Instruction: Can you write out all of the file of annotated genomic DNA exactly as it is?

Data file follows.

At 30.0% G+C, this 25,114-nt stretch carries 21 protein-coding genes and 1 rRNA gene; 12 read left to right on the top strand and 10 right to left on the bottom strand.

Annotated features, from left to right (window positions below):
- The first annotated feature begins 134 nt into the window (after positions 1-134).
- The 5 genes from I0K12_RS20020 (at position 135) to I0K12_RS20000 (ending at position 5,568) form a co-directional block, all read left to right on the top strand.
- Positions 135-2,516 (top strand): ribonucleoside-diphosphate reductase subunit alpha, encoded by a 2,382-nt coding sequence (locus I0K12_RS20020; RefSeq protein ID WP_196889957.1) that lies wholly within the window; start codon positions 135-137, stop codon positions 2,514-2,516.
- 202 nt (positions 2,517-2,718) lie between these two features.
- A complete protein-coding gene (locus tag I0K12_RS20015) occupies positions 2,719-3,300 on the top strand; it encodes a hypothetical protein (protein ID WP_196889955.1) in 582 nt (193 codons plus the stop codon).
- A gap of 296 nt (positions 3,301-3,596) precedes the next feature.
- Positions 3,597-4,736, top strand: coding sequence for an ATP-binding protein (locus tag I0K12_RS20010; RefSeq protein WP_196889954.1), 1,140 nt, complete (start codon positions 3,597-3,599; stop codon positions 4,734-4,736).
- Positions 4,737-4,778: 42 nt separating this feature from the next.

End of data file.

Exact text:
At 30.0% G+C, this 25,114-nt stretch carries 21 protein-coding genes and 1 rRNA gene; 12 read left to right on the top strand and 10 right to left on the bottom strand.

Annotated features, from left to right (window positions below):
- The first annotated feature begins 134 nt into the window (after positions 1-134).
- The 5 genes from I0K12_RS20020 (at position 135) to I0K12_RS20000 (ending at position 5,568) form a co-directional block, all read left to right on the top strand.
- Positions 135-2,516 (top strand): ribonucleoside-diphosphate reductase subunit alpha, encoded by a 2,382-nt coding sequence (locus I0K12_RS20020; RefSeq protein ID WP_196889957.1) that lies wholly within the window; start codon positions 135-137, stop codon positions 2,514-2,516.
- 202 nt (positions 2,517-2,718) lie between these two features.
- A complete protein-coding gene (locus tag I0K12_RS20015) occupies positions 2,719-3,300 on the top strand; it encodes a hypothetical protein (protein ID WP_196889955.1) in 582 nt (193 codons plus the stop codon).
- A gap of 296 nt (positions 3,301-3,596) precedes the next feature.
- Positions 3,597-4,736, top strand: coding sequence for an ATP-binding protein (locus tag I0K12_RS20010; RefSeq protein WP_196889954.1), 1,140 nt, complete (start codon positions 3,597-3,599; stop codon positions 4,734-4,736).
- Positions 4,737-4,778: 42 nt separating this feature from the next.